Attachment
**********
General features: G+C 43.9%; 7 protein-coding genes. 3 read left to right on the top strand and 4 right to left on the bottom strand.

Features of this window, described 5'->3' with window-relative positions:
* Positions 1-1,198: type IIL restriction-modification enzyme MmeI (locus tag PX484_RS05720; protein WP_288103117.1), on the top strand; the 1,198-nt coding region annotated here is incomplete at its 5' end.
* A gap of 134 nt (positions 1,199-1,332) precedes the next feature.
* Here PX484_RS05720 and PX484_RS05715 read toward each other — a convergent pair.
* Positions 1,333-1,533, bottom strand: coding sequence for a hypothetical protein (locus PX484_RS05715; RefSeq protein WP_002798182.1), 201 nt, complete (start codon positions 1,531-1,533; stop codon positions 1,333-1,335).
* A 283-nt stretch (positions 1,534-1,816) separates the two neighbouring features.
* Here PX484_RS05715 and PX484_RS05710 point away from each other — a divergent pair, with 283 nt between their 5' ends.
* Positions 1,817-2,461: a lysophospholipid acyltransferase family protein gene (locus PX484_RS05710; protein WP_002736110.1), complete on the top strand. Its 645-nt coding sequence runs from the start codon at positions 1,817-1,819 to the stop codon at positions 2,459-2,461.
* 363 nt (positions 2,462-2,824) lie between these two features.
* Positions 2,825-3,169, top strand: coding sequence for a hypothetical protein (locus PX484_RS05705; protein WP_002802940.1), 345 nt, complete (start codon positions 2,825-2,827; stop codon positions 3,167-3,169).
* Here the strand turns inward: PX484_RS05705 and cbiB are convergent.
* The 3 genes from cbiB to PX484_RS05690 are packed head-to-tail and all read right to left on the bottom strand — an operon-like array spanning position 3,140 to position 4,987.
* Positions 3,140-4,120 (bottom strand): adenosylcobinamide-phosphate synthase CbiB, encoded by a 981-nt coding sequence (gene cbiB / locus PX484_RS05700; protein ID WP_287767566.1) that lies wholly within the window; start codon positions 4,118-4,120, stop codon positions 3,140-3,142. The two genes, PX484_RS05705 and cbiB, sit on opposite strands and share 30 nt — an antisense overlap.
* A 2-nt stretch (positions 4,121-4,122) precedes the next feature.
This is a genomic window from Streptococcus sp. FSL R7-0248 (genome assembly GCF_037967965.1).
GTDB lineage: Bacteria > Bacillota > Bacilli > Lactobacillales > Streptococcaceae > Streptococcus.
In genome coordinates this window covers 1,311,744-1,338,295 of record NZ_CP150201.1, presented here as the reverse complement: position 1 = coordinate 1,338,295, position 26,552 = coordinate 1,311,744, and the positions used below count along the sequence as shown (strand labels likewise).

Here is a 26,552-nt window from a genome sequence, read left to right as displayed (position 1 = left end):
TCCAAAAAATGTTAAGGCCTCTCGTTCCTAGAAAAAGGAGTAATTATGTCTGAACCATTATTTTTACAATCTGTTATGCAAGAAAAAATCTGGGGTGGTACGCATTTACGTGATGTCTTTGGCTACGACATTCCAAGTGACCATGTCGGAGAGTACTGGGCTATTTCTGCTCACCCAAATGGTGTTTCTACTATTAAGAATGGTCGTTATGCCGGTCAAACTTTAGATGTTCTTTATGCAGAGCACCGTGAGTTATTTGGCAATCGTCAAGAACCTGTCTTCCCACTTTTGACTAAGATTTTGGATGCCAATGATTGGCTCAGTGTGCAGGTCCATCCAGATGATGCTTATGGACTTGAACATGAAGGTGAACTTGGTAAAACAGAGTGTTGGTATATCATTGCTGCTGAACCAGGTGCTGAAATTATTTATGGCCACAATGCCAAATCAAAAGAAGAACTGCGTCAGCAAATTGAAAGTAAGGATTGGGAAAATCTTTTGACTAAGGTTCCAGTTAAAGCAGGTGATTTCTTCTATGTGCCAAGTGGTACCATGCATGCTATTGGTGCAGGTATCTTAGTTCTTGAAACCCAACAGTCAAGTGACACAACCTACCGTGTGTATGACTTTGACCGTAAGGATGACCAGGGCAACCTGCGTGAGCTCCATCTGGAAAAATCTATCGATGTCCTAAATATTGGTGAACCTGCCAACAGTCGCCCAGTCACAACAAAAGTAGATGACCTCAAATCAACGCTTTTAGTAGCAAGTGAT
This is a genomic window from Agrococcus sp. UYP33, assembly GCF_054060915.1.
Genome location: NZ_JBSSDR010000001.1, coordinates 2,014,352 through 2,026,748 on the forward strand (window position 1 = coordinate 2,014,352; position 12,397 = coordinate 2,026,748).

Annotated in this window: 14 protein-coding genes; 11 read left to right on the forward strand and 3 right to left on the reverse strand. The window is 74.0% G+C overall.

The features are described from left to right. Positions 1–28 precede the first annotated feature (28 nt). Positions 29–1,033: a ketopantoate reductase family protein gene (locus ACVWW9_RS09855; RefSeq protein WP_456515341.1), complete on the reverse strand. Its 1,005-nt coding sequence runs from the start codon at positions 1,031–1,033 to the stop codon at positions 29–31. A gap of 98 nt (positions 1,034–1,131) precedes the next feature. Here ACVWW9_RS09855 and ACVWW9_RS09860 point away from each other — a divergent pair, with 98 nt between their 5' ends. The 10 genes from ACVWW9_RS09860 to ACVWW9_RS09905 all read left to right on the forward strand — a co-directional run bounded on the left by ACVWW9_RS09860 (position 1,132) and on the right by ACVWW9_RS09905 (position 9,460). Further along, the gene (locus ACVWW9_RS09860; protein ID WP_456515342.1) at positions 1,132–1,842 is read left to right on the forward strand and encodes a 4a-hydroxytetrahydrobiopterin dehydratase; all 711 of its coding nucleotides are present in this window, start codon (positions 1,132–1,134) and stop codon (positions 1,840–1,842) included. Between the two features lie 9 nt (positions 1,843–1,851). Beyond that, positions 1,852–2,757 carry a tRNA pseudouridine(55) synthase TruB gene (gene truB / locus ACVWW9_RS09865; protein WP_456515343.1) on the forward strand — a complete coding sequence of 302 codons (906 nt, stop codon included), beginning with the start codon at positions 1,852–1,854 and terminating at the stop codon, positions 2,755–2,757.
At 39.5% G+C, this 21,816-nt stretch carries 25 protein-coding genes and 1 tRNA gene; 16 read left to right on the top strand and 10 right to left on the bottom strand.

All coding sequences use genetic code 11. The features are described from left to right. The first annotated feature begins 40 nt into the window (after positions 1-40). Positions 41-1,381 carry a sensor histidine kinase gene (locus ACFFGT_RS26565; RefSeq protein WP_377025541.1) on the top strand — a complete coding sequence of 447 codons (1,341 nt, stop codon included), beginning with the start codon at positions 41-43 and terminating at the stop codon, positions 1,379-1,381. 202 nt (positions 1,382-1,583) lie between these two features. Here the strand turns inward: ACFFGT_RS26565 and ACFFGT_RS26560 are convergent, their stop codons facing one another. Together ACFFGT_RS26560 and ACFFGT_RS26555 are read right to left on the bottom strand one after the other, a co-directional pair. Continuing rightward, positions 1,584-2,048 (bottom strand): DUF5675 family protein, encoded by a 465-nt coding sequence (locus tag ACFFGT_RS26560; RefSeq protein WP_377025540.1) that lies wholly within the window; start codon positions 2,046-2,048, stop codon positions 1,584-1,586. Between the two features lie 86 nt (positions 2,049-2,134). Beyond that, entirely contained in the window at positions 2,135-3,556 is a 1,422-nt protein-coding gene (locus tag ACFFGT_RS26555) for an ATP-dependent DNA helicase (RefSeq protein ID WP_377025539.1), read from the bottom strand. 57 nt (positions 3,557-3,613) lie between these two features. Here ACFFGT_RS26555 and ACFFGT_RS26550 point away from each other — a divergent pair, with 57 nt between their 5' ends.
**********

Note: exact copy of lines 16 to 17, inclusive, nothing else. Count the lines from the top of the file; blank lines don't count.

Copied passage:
This is a genomic window from Streptococcus sp. FSL R7-0248 (genome assembly GCF_037967965.1).
GTDB lineage: Bacteria > Bacillota > Bacilli > Lactobacillales > Streptococcaceae > Streptococcus.